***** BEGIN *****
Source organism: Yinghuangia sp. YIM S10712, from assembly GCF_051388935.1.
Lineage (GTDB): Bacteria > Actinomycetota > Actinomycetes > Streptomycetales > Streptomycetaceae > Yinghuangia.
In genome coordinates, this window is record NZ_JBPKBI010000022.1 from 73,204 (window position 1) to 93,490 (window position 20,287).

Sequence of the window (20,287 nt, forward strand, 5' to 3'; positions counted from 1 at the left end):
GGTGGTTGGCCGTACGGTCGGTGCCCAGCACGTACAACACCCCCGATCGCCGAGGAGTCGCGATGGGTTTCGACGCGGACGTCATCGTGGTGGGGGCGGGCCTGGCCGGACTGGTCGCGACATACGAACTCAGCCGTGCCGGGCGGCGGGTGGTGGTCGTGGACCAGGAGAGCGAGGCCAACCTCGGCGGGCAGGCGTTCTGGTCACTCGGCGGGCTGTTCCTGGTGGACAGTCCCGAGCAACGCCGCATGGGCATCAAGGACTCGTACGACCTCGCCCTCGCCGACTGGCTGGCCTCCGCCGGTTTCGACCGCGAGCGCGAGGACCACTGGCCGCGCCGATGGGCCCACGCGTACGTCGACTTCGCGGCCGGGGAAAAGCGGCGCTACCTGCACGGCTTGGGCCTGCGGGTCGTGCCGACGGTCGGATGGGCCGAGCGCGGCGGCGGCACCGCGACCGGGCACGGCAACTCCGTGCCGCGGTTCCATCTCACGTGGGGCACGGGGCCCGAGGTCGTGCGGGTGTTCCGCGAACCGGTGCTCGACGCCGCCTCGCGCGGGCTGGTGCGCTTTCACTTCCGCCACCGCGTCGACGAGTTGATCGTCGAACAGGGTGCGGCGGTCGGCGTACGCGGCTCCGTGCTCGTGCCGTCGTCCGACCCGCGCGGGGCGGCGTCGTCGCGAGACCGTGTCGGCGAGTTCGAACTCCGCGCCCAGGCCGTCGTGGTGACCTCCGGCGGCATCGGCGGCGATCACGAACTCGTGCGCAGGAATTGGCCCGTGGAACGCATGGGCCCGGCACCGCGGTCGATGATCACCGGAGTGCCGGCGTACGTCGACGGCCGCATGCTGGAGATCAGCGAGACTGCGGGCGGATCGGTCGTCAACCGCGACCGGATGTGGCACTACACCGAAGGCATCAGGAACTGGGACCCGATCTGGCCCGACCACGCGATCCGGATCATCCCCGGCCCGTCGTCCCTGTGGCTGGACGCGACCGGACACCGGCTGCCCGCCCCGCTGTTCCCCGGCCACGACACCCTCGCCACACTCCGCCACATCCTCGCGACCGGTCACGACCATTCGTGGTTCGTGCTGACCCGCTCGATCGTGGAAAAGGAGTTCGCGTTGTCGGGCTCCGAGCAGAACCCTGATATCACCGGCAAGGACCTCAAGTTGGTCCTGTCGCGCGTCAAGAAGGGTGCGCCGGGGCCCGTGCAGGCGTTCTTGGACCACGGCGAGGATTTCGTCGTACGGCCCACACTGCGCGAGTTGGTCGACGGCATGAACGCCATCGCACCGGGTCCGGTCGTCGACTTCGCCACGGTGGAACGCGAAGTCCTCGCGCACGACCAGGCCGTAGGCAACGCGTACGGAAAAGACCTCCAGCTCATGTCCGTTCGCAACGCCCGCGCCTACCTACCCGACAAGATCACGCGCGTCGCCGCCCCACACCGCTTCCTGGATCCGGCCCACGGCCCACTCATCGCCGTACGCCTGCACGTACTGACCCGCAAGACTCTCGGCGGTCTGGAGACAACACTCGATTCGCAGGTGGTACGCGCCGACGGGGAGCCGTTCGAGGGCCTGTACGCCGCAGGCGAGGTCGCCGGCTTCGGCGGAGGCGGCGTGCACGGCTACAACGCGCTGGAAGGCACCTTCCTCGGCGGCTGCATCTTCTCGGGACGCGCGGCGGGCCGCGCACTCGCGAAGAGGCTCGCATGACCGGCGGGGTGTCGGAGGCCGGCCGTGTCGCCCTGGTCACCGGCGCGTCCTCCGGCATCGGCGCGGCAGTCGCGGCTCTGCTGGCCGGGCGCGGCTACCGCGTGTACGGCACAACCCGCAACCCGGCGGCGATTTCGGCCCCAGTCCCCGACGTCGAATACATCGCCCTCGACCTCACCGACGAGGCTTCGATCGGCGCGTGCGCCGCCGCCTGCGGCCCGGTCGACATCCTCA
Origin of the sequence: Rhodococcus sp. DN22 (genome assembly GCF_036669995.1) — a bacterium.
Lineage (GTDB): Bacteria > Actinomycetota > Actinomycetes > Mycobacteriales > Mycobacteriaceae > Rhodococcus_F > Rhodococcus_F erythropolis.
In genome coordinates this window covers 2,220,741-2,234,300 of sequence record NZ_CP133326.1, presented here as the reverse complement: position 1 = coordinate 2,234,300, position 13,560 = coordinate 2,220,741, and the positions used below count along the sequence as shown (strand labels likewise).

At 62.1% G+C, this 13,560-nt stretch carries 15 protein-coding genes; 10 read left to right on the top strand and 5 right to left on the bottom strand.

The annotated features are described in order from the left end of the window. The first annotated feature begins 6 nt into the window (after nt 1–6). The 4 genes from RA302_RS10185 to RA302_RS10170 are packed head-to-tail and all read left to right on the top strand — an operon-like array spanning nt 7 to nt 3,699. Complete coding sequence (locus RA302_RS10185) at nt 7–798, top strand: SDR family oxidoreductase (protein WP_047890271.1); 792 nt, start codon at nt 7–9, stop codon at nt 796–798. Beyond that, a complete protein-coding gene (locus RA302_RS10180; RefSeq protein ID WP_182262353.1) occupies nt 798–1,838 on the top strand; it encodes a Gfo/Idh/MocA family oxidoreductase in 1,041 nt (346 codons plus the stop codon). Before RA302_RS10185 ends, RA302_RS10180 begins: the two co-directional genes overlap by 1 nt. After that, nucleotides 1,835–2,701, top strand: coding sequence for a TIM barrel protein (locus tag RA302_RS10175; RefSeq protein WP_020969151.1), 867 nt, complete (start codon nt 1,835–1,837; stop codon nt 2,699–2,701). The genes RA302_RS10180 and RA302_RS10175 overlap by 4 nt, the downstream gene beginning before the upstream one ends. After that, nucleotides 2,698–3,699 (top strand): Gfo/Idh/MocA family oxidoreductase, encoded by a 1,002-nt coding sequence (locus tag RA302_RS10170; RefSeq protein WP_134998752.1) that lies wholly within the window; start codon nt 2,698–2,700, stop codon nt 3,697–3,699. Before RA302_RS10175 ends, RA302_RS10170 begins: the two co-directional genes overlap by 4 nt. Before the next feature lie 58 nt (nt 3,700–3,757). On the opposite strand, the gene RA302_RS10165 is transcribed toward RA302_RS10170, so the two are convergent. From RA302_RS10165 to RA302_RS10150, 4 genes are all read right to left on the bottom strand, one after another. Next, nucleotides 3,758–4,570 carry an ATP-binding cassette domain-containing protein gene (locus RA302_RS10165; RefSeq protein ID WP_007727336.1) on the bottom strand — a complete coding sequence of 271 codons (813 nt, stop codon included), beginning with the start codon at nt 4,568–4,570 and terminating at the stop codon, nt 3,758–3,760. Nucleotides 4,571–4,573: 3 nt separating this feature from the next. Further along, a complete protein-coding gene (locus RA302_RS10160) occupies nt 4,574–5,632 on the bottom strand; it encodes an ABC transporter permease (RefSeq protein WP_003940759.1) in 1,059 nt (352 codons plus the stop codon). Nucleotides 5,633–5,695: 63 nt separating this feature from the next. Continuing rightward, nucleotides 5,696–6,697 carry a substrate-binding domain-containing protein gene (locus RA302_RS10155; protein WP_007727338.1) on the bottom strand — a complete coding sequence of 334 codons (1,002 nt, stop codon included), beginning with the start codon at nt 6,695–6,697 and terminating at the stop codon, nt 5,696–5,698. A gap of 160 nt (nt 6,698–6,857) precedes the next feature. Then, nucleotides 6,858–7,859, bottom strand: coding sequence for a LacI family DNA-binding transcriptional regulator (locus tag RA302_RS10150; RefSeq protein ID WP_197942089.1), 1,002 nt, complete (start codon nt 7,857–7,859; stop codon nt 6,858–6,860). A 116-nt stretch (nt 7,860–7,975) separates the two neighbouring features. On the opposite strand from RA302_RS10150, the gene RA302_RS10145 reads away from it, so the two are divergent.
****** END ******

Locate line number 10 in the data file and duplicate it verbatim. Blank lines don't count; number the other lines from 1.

The annotated features are described in order from the left end of the window. The first annotated feature begins 6 nt into the window (after nt 1–6). The 4 genes from RA302_RS10185 to RA302_RS10170 are packed head-to-tail and all read left to right on the top strand — an operon-like array spanning nt 7 to nt 3,699. Complete coding sequence (locus RA302_RS10185) at nt 7–798, top strand: SDR family oxidoreductase (protein WP_047890271.1); 792 nt, start codon at nt 7–9, stop codon at nt 796–798. Beyond that, a complete protein-coding gene (locus RA302_RS10180; RefSeq protein ID WP_182262353.1) occupies nt 798–1,838 on the top strand; it encodes a Gfo/Idh/MocA family oxidoreductase in 1,041 nt (346 codons plus the stop codon). Before RA302_RS10185 ends, RA302_RS10180 begins: the two co-directional genes overlap by 1 nt. After that, nucleotides 1,835–2,701, top strand: coding sequence for a TIM barrel protein (locus tag RA302_RS10175; RefSeq protein WP_020969151.1), 867 nt, complete (start codon nt 1,835–1,837; stop codon nt 2,699–2,701). The genes RA302_RS10180 and RA302_RS10175 overlap by 4 nt, the downstream gene beginning before the upstream one ends. After that, nucleotides 2,698–3,699 (top strand): Gfo/Idh/MocA family oxidoreductase, encoded by a 1,002-nt coding sequence (locus tag RA302_RS10170; RefSeq protein WP_134998752.1) that lies wholly within the window; start codon nt 2,698–2,700, stop codon nt 3,697–3,699. Before RA302_RS10175 ends, RA302_RS10170 begins: the two co-directional genes overlap by 4 nt. Before the next feature lie 58 nt (nt 3,700–3,757). On the opposite strand, the gene RA302_RS10165 is transcribed toward RA302_RS10170, so the two are convergent. From RA302_RS10165 to RA302_RS10150, 4 genes are all read right to left on the bottom strand, one after another. Next, nucleotides 3,758–4,570 carry an ATP-binding cassette domain-containing protein gene (locus RA302_RS10165; RefSeq protein ID WP_007727336.1) on the bottom strand — a complete coding sequence of 271 codons (813 nt, stop codon included), beginning with the start codon at nt 4,568–4,570 and terminating at the stop codon, nt 3,758–3,760. Nucleotides 4,571–4,573: 3 nt separating this feature from the next. Further along, a complete protein-coding gene (locus RA302_RS10160) occupies nt 4,574–5,632 on the bottom strand; it encodes an ABC transporter permease (RefSeq protein WP_003940759.1) in 1,059 nt (352 codons plus the stop codon). Nucleotides 5,633–5,695: 63 nt separating this feature from the next. Continuing rightward, nucleotides 5,696–6,697 carry a substrate-binding domain-containing protein gene (locus RA302_RS10155; protein WP_007727338.1) on the bottom strand — a complete coding sequence of 334 codons (1,002 nt, stop codon included), beginning with the start codon at nt 6,695–6,697 and terminating at the stop codon, nt 5,696–5,698. A gap of 160 nt (nt 6,698–6,857) precedes the next feature. Then, nucleotides 6,858–7,859, bottom strand: coding sequence for a LacI family DNA-binding transcriptional regulator (locus tag RA302_RS10150; RefSeq protein ID WP_197942089.1), 1,002 nt, complete (start codon nt 7,857–7,859; stop codon nt 6,858–6,860). A 116-nt stretch (nt 7,860–7,975) separates the two neighbouring features. On the opposite strand from RA302_RS10150, the gene RA302_RS10145 reads away from it, so the two are divergent.